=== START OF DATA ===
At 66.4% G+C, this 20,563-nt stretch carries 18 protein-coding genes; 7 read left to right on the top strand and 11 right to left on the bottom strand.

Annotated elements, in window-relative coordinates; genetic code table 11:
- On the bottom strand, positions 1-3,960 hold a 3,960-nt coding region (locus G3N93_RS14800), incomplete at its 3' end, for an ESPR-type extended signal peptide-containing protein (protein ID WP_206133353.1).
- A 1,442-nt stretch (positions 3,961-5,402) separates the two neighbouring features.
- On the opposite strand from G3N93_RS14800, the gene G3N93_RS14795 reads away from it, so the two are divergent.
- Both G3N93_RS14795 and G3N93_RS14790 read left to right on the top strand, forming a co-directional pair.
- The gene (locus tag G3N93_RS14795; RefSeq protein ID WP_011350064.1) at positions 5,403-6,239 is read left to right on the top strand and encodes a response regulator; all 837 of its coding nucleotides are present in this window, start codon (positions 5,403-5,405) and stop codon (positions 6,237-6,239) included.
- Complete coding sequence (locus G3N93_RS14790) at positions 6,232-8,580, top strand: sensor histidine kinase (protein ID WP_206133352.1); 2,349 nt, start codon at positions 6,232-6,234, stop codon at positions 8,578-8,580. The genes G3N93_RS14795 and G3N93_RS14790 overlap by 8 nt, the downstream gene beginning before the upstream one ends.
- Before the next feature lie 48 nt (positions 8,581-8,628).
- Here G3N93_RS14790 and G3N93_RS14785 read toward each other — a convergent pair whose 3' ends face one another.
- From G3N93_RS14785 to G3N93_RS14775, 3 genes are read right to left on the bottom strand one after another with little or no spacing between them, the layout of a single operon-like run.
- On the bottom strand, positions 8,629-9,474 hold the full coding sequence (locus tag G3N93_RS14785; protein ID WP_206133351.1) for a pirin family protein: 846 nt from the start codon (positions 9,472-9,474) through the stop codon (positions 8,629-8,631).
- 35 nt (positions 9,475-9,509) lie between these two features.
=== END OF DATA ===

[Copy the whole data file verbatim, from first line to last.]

At 66.4% G+C, this 20,563-nt stretch carries 18 protein-coding genes; 7 read left to right on the top strand and 11 right to left on the bottom strand.

Annotated elements, in window-relative coordinates; genetic code table 11:
- On the bottom strand, positions 1-3,960 hold a 3,960-nt coding region (locus G3N93_RS14800), incomplete at its 3' end, for an ESPR-type extended signal peptide-containing protein (protein ID WP_206133353.1).
- A 1,442-nt stretch (positions 3,961-5,402) separates the two neighbouring features.
- On the opposite strand from G3N93_RS14800, the gene G3N93_RS14795 reads away from it, so the two are divergent.
- Both G3N93_RS14795 and G3N93_RS14790 read left to right on the top strand, forming a co-directional pair.
- The gene (locus tag G3N93_RS14795; RefSeq protein ID WP_011350064.1) at positions 5,403-6,239 is read left to right on the top strand and encodes a response regulator; all 837 of its coding nucleotides are present in this window, start codon (positions 5,403-5,405) and stop codon (positions 6,237-6,239) included.
- Complete coding sequence (locus G3N93_RS14790) at positions 6,232-8,580, top strand: sensor histidine kinase (protein ID WP_206133352.1); 2,349 nt, start codon at positions 6,232-6,234, stop codon at positions 8,578-8,580. The genes G3N93_RS14795 and G3N93_RS14790 overlap by 8 nt, the downstream gene beginning before the upstream one ends.
- Before the next feature lie 48 nt (positions 8,581-8,628).
- Here G3N93_RS14790 and G3N93_RS14785 read toward each other — a convergent pair whose 3' ends face one another.
- From G3N93_RS14785 to G3N93_RS14775, 3 genes are read right to left on the bottom strand one after another with little or no spacing between them, the layout of a single operon-like run.
- On the bottom strand, positions 8,629-9,474 hold the full coding sequence (locus tag G3N93_RS14785; protein ID WP_206133351.1) for a pirin family protein: 846 nt from the start codon (positions 9,472-9,474) through the stop codon (positions 8,629-8,631).
- 35 nt (positions 9,475-9,509) lie between these two features.